LEGO challenge encourages kids to be creative

By Calla Vassilopoulos - Staff Writer
Windsor Locks - posted Wed., Jul. 24, 2013
James puts LEGO pieces together to create a helicopter at the New England Air Museum. Photos by Calla Vassilopoulos.
James puts LEGO pieces together to create a helicopter at the New England Air Museum. Photos by Calla Vassilopoulos.

As children walked through the New England Air Museum doors and peeked to the room on the left, they saw piles and piles of LEGO bricks. “Imagine Our Future Beyond Earth” was the theme of the NASA-inspired LEGO challenge at the museum from July 19 to 21, when children were asked to use their imagination and think into the future to create aircraft, space stations and anything else used for interplanetary travel.

“It's really about giving them a chance to be creative and build something life-like,” said educator Michael Wilkose.

Aside from the piles of LEGO bricks, four tables around the perimeter of the room displayed the creations for each age group: 3-5, 6-8, 9-12 or 13-15. Each LEGO structure was accompanied by a piece of paper with the artist's name and design title. At the end of the weekend, a design from each age group was awarded a prize. Teenagers 16 years old and over were encouraged to upload an image of their creation to under the “Building Challenge” category by 2:59 p.m. on Wednesday, July 31.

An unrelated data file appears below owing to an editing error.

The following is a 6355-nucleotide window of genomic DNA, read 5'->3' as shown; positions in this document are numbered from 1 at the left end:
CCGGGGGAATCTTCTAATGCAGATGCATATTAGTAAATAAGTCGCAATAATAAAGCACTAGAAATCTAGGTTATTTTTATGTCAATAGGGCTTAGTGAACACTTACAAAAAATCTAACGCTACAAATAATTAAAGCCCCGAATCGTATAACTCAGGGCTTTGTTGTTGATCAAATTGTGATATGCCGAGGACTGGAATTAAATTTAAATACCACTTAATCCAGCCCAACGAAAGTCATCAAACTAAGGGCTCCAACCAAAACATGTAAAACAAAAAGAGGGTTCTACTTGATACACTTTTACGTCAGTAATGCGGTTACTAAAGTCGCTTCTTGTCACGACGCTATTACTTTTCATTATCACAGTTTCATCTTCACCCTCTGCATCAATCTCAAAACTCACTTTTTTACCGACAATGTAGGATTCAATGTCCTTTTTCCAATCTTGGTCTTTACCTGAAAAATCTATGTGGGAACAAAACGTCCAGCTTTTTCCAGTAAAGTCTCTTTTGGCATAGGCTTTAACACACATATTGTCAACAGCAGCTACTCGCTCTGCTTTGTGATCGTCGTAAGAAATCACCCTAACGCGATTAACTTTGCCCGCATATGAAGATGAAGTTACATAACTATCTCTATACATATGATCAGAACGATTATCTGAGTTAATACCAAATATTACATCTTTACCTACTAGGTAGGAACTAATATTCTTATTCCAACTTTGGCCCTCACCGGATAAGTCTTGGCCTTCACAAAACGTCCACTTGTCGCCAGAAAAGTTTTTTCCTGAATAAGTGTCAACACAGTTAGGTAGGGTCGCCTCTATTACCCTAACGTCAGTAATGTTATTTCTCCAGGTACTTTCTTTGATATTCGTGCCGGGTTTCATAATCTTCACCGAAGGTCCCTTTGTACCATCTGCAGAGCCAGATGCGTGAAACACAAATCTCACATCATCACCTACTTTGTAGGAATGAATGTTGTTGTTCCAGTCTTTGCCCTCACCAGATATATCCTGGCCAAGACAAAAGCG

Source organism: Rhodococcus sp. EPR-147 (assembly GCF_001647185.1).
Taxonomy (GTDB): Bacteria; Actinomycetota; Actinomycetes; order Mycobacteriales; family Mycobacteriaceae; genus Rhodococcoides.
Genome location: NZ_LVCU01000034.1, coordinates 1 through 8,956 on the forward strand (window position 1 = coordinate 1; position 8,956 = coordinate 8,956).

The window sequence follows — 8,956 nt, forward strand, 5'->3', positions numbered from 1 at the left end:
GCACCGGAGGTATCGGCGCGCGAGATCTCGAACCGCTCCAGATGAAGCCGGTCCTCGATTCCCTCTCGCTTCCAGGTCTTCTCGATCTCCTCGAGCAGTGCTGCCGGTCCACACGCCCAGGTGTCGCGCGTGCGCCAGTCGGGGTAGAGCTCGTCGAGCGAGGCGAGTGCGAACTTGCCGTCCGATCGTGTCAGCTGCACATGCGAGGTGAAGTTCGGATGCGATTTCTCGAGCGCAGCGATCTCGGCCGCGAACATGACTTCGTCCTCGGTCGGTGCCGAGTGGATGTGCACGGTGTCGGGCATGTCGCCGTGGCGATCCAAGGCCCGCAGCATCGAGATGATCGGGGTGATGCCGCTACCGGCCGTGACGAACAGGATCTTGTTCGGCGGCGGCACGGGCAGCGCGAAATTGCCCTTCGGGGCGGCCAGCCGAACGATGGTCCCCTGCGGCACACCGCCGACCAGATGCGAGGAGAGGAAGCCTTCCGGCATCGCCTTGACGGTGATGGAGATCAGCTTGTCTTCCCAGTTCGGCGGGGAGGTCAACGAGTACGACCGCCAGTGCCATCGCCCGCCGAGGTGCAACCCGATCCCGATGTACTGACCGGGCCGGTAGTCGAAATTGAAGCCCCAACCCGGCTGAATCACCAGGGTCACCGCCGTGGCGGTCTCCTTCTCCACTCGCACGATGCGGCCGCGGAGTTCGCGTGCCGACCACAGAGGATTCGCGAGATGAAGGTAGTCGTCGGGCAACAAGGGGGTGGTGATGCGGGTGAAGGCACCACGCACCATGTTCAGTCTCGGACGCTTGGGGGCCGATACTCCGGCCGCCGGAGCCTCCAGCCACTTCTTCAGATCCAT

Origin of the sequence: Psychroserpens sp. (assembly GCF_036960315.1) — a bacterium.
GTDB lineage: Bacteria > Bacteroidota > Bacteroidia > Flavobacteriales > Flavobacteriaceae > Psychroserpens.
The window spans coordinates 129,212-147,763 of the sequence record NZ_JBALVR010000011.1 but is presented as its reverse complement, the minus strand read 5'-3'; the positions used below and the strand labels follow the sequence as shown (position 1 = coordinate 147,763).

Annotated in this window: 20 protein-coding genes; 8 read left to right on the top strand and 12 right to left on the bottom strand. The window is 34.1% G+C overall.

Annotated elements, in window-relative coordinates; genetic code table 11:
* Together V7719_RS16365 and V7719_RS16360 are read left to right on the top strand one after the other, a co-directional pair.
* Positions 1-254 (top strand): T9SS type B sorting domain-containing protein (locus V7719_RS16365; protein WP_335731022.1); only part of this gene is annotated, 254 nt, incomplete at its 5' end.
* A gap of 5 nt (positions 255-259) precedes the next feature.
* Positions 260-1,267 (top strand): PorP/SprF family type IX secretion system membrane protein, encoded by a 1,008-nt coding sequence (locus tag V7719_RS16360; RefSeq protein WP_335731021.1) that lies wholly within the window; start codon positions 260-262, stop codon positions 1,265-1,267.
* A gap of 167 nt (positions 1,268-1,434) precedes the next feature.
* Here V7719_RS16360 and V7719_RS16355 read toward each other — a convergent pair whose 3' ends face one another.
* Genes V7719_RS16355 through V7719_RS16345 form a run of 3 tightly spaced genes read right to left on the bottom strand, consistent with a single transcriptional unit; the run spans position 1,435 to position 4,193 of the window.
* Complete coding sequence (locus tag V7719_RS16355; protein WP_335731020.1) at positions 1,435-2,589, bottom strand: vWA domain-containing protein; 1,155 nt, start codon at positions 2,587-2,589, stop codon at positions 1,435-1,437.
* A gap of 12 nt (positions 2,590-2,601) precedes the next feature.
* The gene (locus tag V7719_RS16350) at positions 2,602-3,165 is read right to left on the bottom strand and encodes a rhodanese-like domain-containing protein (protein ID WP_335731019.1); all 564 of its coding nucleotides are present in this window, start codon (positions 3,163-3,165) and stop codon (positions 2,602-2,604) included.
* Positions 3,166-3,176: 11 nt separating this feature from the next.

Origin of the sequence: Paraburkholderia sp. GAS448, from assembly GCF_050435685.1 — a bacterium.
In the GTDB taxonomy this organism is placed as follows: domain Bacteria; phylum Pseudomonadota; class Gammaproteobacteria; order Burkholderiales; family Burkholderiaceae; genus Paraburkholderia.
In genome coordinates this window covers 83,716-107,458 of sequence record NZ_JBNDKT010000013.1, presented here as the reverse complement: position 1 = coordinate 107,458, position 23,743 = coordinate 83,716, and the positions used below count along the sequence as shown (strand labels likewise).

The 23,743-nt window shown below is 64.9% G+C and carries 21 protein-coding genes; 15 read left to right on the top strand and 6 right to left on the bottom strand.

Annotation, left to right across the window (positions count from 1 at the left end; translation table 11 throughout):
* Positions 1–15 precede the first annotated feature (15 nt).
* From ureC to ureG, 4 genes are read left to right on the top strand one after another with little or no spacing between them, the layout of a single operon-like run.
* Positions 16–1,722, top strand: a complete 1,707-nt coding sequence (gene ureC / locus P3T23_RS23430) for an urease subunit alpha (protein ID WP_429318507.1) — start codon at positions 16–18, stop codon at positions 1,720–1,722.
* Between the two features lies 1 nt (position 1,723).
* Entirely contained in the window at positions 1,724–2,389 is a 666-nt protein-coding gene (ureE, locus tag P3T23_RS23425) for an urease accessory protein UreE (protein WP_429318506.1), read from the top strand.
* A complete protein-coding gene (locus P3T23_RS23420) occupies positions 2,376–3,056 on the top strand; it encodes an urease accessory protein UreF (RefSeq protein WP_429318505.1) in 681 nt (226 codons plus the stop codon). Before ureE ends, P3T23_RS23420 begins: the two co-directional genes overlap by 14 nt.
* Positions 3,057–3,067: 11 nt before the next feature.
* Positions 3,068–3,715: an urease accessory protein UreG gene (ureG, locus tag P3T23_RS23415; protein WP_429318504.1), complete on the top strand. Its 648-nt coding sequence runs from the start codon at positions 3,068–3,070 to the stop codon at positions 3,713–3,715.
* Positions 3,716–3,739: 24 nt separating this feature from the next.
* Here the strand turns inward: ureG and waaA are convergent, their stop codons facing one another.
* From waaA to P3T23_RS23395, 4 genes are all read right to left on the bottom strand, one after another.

The event was part of the museum's education program, which was created years ago as part of a grant. Due to its success, the program currently has educators available most days during the summer and every weekend during the school year. The educators are generally college students or teachers who work at the museum part-time. The program offers unique information to those visiting the museum, as well as activities for children.

“The idea behind it was to bring out the scientific principals related to flight and aviation and fuse it with the history we have with all the artifacts, but also pull out the STEM principals – science, technology, engineering and mathematics - that are being pushed so heavily in education now,” said Wilkose.

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